Over at Deep Sea News, RR Helm has dished out all the grisly details on rhizocephala, a class of barnacle that looks NOTHING like the barnacle you're imagining in your head and spends its days parasitizing crabs, in a way that outstrips the imagination of even the most sadistic horror writers.
Imagine you're a crab, and for full effect, imagine you're male.
You're lingering on the shoreline, the warm sun on your back, cool water in your gills. You're reached a large size, dodging the many dangers of youth. Life is going well. But today you begin to feel strange– maternal almost– as if there is something growing inside you, and in fact, something is.
Its roots are crawling through your tissue, your gut, your brain. Its a rhizocephalan barnacle, and it's about to take you over.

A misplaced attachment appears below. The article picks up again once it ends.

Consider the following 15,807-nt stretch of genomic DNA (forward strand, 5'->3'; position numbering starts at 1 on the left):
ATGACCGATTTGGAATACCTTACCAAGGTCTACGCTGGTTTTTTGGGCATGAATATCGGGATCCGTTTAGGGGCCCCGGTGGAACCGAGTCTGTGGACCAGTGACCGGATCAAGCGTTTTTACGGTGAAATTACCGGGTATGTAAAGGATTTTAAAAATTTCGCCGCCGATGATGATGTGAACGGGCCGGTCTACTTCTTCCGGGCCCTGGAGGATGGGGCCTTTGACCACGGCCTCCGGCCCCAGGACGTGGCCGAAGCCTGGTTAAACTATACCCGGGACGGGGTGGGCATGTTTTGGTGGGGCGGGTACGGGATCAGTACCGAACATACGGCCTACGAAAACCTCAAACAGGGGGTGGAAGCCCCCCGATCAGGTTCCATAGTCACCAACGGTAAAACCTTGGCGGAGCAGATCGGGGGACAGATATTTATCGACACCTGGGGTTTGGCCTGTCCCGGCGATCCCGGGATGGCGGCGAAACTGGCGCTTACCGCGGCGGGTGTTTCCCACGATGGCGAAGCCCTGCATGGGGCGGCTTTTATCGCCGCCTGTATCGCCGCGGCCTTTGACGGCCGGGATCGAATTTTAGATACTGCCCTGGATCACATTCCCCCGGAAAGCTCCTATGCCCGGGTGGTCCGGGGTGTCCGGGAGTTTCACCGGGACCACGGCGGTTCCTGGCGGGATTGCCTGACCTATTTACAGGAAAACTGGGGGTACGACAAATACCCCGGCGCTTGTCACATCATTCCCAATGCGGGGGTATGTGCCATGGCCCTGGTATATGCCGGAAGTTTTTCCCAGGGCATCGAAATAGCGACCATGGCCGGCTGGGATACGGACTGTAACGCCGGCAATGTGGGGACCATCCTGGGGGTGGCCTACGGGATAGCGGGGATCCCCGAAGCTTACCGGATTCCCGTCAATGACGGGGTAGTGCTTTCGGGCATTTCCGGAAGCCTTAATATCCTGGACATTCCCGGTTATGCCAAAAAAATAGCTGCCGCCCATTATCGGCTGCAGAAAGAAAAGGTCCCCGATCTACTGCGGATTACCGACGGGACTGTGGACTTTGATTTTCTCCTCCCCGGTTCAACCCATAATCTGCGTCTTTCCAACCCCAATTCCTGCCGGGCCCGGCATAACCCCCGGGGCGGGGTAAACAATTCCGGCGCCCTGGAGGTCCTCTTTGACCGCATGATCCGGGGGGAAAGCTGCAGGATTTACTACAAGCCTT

Your new tormenter is a member of one of the strangest groups of animals known. The adult female body of the rhizocephalan is twisted and deformed, not resembling in any way its barnacles cousins living on rocks near shore. She has lost her hard shell, her legs, her eyes, and transformed into sickly yellow roots and sinuous twisting filaments that are slowly grow like black mould through your tissues. But she looked normal once: when she was young. As a juvenile she looked like a normal barnacle larvae, only a few millimeters long. But her juvenile body had one terrible difference: her head was tipped with a needle protruding form her shell. When she found you, she used her body like a hypodermic syringe: stabbing you and injecting her own cells under your skin. All that's left of her is now growing and spreading like a cancer through your system. You've stopped growing. Her fibrous tentacles are consuming your extra energy.
Trust us – it only gets worse from there. Read the rest over at Deep Sea News.